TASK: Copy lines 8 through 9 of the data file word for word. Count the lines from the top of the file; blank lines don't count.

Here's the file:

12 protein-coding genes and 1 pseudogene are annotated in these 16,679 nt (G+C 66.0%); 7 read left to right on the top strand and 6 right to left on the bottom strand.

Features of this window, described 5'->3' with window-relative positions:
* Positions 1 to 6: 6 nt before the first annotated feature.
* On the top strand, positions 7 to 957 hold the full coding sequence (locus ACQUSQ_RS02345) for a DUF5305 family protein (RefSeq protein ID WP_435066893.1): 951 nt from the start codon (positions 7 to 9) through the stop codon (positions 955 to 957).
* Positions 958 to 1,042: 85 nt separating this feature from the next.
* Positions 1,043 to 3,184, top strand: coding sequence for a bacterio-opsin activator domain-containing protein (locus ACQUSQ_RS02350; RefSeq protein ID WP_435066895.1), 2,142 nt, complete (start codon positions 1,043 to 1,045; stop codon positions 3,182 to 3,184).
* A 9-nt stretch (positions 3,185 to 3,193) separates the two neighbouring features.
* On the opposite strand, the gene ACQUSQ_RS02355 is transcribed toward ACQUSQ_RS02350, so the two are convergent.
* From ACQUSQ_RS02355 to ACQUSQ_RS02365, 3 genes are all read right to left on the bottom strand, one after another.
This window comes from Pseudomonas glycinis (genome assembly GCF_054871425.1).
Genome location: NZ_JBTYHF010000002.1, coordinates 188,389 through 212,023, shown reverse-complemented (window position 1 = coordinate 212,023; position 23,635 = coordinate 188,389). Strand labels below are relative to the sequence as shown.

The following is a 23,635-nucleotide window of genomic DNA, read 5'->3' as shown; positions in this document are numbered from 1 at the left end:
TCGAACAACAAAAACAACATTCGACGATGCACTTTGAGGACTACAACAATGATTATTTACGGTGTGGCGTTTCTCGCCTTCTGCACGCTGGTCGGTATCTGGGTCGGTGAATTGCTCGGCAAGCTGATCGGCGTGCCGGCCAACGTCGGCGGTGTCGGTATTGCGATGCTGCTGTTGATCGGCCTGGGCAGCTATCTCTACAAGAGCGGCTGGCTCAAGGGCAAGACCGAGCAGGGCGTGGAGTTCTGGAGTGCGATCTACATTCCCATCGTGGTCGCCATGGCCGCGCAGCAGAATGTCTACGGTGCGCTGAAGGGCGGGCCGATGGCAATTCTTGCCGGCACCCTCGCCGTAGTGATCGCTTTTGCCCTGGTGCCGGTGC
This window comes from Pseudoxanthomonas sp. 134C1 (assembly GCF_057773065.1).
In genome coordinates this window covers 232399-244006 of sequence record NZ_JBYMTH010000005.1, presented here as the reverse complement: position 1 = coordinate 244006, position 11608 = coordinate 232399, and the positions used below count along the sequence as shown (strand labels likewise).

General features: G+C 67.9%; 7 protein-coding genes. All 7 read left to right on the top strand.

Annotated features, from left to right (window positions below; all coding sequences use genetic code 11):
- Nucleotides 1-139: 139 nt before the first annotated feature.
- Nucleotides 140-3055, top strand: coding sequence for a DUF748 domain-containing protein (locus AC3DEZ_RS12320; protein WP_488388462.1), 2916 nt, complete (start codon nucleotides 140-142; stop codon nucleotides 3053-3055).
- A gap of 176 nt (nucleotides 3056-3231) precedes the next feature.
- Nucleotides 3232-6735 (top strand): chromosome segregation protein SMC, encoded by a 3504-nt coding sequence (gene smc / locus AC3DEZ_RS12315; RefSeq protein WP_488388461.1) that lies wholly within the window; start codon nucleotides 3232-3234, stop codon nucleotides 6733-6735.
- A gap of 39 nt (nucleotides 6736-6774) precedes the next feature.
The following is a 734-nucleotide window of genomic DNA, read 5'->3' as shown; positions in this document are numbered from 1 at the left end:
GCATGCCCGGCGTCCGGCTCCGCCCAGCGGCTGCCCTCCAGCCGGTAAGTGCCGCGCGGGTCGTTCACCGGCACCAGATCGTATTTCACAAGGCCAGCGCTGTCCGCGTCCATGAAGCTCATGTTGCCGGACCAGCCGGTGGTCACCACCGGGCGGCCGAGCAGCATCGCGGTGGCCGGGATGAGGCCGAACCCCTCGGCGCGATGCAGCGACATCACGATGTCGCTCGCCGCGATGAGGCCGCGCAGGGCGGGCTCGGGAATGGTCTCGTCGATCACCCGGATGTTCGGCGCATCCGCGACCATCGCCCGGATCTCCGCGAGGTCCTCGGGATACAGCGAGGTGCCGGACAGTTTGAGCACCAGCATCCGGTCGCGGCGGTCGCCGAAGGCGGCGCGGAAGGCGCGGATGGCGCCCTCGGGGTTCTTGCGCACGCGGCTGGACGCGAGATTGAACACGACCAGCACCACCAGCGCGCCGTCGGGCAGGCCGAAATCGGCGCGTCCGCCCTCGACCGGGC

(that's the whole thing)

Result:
* On the opposite strand, the gene ACQUSQ_RS02355 is transcribed toward ACQUSQ_RS02350, so the two are convergent.
* From ACQUSQ_RS02355 to ACQUSQ_RS02365, 3 genes are all read right to left on the bottom strand, one after another.